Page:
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Thread: Barbell Rows: Overhand vs. Underhand Grip

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  1. #1
    Senior Member Vapour Trails's Avatar
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    Sep 2004
    Winnipeg, Canada

    Barbell Rows: Overhand vs. Underhand Grip

    When doing barebell rows, which grip do you use, over or underhand. I know the traditional way is overhand, but my friend commented that he had also used underhand, so I gave it a try.

    First thing I noticed is you can use more weight with underhand, it seems to involve less bicep and I can feel more work being done by my lats. I have actually come to prefer this way, although I plan to switch back and forth bwtween the two every couple weeks.

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  2. #2
    Journalist galileo's Avatar
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    Jul 2002
    I've done underhanded rows as they're more comfortable for me. As a result, I believe I've taken some of the rear-delt work out of them, which poses an imbalance on my physique. Overall though, I like the range and work that underhand provides.

  3. #3
    Senior Member
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    Mar 2003
    I've tried both and personally, I get a better feel from overhand grip.

  4. #4
    . rpffly's Avatar
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    Aug 2003
    Manhattan Beach, CA.
    I warm up with a Yates style (slight bend at the waist) underhand row which allows me to use significantly heavier weight while my worksets are overhand row at 45 deg.
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  5. #5
    En botella whey! Max-Mex's Avatar
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    Sep 2002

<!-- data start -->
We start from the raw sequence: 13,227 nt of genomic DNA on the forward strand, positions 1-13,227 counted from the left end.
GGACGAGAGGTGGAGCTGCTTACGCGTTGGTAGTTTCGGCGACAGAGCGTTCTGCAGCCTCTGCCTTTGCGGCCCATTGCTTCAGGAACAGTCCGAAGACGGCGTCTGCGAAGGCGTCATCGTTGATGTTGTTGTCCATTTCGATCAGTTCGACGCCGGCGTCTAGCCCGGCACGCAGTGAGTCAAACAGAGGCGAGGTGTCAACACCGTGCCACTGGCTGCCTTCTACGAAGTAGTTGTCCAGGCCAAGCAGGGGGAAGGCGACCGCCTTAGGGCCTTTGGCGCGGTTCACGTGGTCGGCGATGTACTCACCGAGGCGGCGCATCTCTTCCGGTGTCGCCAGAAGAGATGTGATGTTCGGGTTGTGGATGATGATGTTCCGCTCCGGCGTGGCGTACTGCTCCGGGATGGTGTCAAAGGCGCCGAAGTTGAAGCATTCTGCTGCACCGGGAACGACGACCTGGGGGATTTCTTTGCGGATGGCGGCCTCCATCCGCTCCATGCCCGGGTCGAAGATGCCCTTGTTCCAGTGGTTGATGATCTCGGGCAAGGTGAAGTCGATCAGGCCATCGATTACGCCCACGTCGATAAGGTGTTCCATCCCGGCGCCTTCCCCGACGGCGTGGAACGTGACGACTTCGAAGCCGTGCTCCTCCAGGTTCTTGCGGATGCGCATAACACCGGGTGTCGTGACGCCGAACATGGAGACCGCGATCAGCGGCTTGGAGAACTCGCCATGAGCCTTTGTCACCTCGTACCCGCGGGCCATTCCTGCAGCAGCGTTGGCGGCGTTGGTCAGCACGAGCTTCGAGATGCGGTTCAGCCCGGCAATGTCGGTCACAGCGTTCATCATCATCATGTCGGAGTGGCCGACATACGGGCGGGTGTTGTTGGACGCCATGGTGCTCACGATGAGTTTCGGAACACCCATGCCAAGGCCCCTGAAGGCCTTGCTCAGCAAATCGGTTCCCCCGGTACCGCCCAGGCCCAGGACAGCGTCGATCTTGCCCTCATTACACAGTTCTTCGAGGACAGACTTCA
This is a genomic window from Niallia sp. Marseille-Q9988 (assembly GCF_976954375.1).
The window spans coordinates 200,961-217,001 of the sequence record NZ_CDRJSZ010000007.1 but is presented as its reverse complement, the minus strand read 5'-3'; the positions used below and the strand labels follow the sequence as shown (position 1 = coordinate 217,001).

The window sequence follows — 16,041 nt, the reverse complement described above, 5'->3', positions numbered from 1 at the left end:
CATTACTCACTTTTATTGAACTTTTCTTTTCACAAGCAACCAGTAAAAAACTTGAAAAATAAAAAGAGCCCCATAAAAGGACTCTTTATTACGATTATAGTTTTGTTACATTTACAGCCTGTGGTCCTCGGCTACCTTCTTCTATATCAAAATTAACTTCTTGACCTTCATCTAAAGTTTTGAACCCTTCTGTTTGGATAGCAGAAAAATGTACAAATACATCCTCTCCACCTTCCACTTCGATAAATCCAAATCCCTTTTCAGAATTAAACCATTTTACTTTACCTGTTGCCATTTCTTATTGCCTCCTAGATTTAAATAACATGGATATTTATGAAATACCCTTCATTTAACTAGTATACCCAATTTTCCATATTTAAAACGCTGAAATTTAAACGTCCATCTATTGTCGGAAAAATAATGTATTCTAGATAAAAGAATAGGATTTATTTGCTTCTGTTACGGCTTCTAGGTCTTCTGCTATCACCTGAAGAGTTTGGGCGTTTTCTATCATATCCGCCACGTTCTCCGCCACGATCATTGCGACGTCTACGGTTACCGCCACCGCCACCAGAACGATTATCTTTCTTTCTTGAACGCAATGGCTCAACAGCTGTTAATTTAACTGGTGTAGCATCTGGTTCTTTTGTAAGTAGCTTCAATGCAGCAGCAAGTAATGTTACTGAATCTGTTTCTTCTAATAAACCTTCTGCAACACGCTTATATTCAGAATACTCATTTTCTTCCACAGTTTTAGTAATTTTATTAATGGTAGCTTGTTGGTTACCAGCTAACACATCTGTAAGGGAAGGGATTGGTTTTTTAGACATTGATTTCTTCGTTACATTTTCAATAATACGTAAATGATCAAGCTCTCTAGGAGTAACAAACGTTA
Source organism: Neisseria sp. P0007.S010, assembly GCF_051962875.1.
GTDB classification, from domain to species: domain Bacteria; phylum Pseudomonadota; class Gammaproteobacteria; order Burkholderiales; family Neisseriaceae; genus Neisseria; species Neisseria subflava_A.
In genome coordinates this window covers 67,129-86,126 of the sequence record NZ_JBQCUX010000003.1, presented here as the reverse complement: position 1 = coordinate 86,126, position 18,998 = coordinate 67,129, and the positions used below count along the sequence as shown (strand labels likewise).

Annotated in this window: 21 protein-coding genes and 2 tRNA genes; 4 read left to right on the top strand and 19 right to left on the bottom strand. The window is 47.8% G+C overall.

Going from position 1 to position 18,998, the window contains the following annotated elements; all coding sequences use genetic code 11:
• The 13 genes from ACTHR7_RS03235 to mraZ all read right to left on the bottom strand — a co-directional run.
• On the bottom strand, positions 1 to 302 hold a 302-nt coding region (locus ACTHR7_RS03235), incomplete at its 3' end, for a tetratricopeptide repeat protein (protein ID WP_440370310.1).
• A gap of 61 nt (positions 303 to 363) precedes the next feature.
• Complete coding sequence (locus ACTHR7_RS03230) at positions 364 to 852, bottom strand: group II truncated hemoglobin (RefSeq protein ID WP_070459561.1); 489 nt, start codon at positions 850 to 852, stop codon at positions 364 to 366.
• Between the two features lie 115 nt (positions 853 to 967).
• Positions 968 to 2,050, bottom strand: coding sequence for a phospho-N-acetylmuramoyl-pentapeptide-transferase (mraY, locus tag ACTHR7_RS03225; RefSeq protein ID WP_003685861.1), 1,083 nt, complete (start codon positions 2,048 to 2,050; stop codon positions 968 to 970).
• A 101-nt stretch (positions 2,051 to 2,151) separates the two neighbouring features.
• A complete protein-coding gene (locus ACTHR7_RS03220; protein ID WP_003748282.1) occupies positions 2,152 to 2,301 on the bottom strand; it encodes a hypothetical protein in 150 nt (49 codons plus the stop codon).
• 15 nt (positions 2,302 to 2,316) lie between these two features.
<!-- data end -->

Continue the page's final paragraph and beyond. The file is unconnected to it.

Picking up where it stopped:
Dorchester, MA
    Underhand. More weight. Better grip.
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  6. #6
    Strength & Protection Kiaran's Avatar
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    Sep 2004
    Littleton, CO
    I definitely prefer overhand. I use wrist straps to help out. I also do the exercise standing with my torso bent parallel to the floor. Most people i see do it at about a 45 degree (or worse) angle to the floor. Doing underhand at this angle would definitely be better, but if you are parallel to the floor (like you should be), then overhand works out pretty good.
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  7. #7
    David Hasselhoff wannabe Eddan's Avatar
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    May 2004
    I usually use both, and add "mixed" grips. By mixed grip I mean like a regular deadlift grip (one hand over, one hand under), then "reverse" the mixed grip (the hand that was previously under is now over, and vice versa. (English isn’t my first language, but I hope you get the picture.)

    The following would be one way to use this:

    First set: overhand grip
    Second: underhand
    Third: mixed grip
    Fourth: "reversed" mixed grip

    Another way to use this is to superset the grips.

    I really feel mixing grips like this help a lot with getting more reps and/or higher weight. For example: if the first set is done to failure (and by that I mean real, actual, failure), then it might be a better idea to mix things up a little, rather than doing another set with just lower weight, or just be able to a few with the same weight. (Of course, the best thing might actually be to go for a completely different exercise, but of well...
    Anyway, by mixing grips you bring in slightly different muscles, and that is (usually) a good thing.
    Last edited by Eddan; 10-04-2004 at 02:25 PM.


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